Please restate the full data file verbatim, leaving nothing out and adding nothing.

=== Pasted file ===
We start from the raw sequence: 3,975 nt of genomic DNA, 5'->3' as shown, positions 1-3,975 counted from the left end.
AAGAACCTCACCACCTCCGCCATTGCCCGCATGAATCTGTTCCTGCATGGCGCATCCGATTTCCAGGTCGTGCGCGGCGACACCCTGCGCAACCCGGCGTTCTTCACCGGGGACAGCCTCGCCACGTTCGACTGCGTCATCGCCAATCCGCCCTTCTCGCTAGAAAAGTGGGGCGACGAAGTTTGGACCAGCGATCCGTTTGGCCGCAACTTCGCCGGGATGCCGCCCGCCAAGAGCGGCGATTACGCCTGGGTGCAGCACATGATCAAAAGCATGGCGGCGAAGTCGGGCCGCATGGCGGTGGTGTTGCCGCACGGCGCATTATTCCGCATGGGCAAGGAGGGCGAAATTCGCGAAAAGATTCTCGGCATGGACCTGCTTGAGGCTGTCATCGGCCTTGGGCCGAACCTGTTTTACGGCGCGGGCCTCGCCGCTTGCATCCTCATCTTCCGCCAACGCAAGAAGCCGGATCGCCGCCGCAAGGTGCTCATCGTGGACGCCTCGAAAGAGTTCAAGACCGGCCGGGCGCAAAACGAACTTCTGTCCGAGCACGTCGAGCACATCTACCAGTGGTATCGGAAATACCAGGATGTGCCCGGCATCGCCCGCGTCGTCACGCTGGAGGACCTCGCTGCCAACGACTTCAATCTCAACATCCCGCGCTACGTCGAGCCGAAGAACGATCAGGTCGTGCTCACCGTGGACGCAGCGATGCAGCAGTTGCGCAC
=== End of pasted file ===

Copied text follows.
We start from the raw sequence: 3,975 nt of genomic DNA, 5'->3' as shown, positions 1-3,975 counted from the left end.
AAGAACCTCACCACCTCCGCCATTGCCCGCATGAATCTGTTCCTGCATGGCGCATCCGATTTCCAGGTCGTGCGCGGCGACACCCTGCGCAACCCGGCGTTCTTCACCGGGGACAGCCTCGCCACGTTCGACTGCGTCATCGCCAATCCGCCCTTCTCGCTAGAAAAGTGGGGCGACGAAGTTTGGACCAGCGATCCGTTTGGCCGCAACTTCGCCGGGATGCCGCCCGCCAAGAGCGGCGATTACGCCTGGGTGCAGCACATGATCAAAAGCATGGCGGCGAAGTCGGGCCGCATGGCGGTGGTGTTGCCGCACGGCGCATTATTCCGCATGGGCAAGGAGGGCGAAATTCGCGAAAAGATTCTCGGCATGGACCTGCTTGAGGCTGTCATCGGCCTTGGGCCGAACCTGTTTTACGGCGCGGGCCTCGCCGCTTGCATCCTCATCTTCCGCCAACGCAAGAAGCCGGATCGCCGCCGCAAGGTGCTCATCGTGGACGCCTCGAAAGAGTTCAAGACCGGCCGGGCGCAAAACGAACTTCTGTCCGAGCACGTCGAGCACATCTACCAGTGGTATCGGAAATACCAGGATGTGCCCGGCATCGCCCGCGTCGTCACGCTGGAGGACCTCGCTGCCAACGACTTCAATCTCAACATCCCGCGCTACGTCGAGCCGAAGAACGATCAGGTCGTGCTCACCGTGGACGCAGCGATGCAGCAGTTGCGCAC